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# Re: st: cmogram command for Regression Discontinuity Design

 From Nick Cox <[email protected]> To [email protected] Subject Re: st: cmogram command for Regression Discontinuity Design Date Mon, 5 Sep 2011 19:36:53 +0100

```We do ask that all new joiners read the FAQ before posting.

As implied, you can also fudge your 0s to small positives so that they
fall within the right bin (so to speak). Otherwise your graph won't
show a cutpoint at 0, which is important for your problem. But you'd
need to fudge all boundary values consistently.

Personally I like the convention that bins are as far as possible
[lower, upper) but -cmogram- follows the opposite rule.

The choice may seem arbitrary, but in most problems I look at it seems
more natural that 0 is not only a bin boundary but belongs with small
positives rather than small negatives. The substantive reason is often
that 0 may just mean not detected, but negatives mean something
different. But problems and tastes vary.

By the way, -cmogram- is just a convenience command. It is just a
couple of lines to set up bins that you like and summaries for those
bins, e.g.

sysuse auto
gen weight2 = 500 * floor(weight/500)
egen mean = mean(mpg), by(weight2)

after which you call up some graph of choice.

On Mon, Sep 5, 2011 at 7:09 PM, Borgomeo, Letizia
<[email protected]> wrote:
> I am sorry I should have read the Statalist FAQ more carefully, since I am an absolute beginner. The command I am talking about is indeed the one created by Christopher Robert and available from SCC.
> The -cutpoint()- option seems to automatically include in the last bin on the left the value specified in the brackets. Then, in order to get the 0 values to the right, I may also artificially set the option -cutpoint(-0.5)- since my forcing variable is discrete. Thanks for your suggestions
> Letizia
>
>
> ________________________________________
> Da: [email protected] [[email protected]] per conto di Nick Cox [[email protected]]
> Inviato: lunedě 5 settembre 2011 19.58
> A: [email protected]
> Oggetto: Re: st: cmogram command for Regression Discontinuity Design
>
> Naturally I agree with Maarten's general stance.
>
> I found that in -cmogram- you can't mix -start()- in -histopts()- and
> -cutpoint()-:
>
> ... histopts(start(-1500) width(500)) cutpoint(0)
>
> won't work.
>
> I also just remembered this beast
>
> SJ-6-1  gr26_1  . . . . . . . . . . . . . . . . . .  Software update for binsm
>        (help binsm if installed) . . . . . . . . . . . . . . . . .  N. J. Cox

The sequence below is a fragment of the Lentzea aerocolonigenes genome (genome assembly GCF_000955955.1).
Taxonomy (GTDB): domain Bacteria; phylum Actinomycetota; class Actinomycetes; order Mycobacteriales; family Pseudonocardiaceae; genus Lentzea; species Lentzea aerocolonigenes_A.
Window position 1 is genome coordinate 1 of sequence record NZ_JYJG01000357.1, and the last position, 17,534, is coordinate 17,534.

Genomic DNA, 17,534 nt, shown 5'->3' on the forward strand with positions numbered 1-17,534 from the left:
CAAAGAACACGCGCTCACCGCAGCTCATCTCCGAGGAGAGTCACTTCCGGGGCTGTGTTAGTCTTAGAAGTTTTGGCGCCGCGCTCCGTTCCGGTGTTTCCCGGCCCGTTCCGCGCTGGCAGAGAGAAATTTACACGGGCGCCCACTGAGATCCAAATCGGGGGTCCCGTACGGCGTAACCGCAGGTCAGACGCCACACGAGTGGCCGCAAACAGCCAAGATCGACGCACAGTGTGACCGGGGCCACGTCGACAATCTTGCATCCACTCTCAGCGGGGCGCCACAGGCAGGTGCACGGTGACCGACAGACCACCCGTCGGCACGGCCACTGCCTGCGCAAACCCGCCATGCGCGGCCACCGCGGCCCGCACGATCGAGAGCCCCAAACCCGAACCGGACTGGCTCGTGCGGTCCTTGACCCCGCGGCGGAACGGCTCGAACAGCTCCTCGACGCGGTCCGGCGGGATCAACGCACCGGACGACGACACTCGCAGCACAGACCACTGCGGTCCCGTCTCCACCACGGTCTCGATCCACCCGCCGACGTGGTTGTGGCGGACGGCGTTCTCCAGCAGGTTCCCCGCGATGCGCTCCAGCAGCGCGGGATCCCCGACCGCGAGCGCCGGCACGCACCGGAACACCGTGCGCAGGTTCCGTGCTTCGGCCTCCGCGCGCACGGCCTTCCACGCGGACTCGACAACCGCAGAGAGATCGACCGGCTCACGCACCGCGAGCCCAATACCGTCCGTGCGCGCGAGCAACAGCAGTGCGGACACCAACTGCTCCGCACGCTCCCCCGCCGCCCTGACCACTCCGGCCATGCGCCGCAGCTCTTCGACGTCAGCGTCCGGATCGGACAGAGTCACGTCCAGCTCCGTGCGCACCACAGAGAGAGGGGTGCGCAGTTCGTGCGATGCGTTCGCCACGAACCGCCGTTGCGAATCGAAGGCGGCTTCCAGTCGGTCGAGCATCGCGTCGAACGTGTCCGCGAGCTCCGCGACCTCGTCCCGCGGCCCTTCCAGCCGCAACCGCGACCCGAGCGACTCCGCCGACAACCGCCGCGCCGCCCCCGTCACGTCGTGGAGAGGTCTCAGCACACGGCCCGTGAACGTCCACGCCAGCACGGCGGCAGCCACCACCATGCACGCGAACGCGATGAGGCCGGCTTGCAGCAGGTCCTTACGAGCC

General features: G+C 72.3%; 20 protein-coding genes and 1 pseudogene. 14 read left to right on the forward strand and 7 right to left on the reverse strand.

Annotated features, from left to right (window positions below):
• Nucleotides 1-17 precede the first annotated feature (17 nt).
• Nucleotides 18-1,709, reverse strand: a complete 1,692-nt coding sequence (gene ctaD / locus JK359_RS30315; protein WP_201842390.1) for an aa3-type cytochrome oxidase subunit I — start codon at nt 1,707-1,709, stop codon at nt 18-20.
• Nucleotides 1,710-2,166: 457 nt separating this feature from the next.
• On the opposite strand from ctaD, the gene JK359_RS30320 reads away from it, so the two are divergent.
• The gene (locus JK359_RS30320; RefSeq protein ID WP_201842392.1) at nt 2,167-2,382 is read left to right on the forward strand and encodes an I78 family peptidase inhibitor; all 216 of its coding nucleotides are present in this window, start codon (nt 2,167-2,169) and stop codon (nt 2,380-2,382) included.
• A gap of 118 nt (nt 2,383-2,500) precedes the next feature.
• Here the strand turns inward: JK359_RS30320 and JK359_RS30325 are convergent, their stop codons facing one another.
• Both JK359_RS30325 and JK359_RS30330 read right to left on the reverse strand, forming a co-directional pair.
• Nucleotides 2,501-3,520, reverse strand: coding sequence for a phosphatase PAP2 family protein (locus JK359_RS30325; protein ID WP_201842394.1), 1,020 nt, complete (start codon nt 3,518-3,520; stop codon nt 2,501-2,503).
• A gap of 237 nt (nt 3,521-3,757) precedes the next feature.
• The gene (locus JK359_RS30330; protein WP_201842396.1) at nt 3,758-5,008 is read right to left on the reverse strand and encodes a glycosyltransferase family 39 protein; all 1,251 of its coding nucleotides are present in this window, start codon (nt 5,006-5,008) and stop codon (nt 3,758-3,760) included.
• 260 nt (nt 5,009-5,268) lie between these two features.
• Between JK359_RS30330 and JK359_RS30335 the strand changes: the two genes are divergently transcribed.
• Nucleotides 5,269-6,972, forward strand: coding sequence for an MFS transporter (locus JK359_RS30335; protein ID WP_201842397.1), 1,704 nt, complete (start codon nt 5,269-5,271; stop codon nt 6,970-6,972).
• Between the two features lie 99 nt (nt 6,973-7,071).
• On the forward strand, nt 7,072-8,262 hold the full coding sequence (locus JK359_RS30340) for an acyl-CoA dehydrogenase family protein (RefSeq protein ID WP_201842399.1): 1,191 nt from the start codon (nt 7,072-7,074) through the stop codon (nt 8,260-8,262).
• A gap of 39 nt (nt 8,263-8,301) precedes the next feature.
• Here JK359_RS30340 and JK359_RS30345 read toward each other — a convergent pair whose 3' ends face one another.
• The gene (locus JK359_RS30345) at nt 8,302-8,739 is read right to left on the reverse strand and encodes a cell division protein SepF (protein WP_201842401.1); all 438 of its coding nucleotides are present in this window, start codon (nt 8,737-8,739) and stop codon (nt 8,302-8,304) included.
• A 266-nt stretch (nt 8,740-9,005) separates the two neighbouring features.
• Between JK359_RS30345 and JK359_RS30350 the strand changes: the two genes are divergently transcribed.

>        Q1/06   SJ 6(1):151
>        rewritten to support modern Stata graphics
>
> STB-37  gr26  . . . . . . . . . . . Bin smoothing and summary on scatter plots
>        (help binsm if installed) . . . . . . . . . . . . . . . . .  N. J. Cox
>        5/97    pp.9--12; STB Reprints Vol 7, pp.59--63
>        alternative to graph, twoway bands(); produces a scatterplot
>        of yvar against xvar with one or more summaries of yvar for bins
>        of xvar
>
> Nick
>
> On Mon, Sep 5, 2011 at 4:32 PM, Maarten Buis <[email protected]> wrote:
>> On Mon, Sep 5, 2011 at 5:04 PM, Borgomeo, Letizia wrote:
>>> I am using the cmogram command for plotting the means-per-bin of an outcome variable against the assignment variable in a RDD. I am wondering if there is any way of setting the bins in order to have all the treated observations to the right and the untreated to the left of the cutoff. The forcing variable range is [-37;61] and I need the last bin in the LHS not to include the observations with a 0 value of the assignment variable, since they are exposed to treatment. Yet  both with histopts(width()) and histopts(bin()) I do not manage to do it.
>>
>> -cmogram- is an user written program, so per the Statalist FAQ, you
>> must say where you got it from. These are not rules to "trick" you,
>> rule is that there are typically multiple version of user written
>> programs floating around in cyberspace, so if you do not tell us which
>> exact version you are using, we are likely talking about different
>> programs, and the resulting advise may very well be useless to you.
>> You can find a link to the Statalist FAQ at the bottom of each post to
>> Statalist (including this one).
>>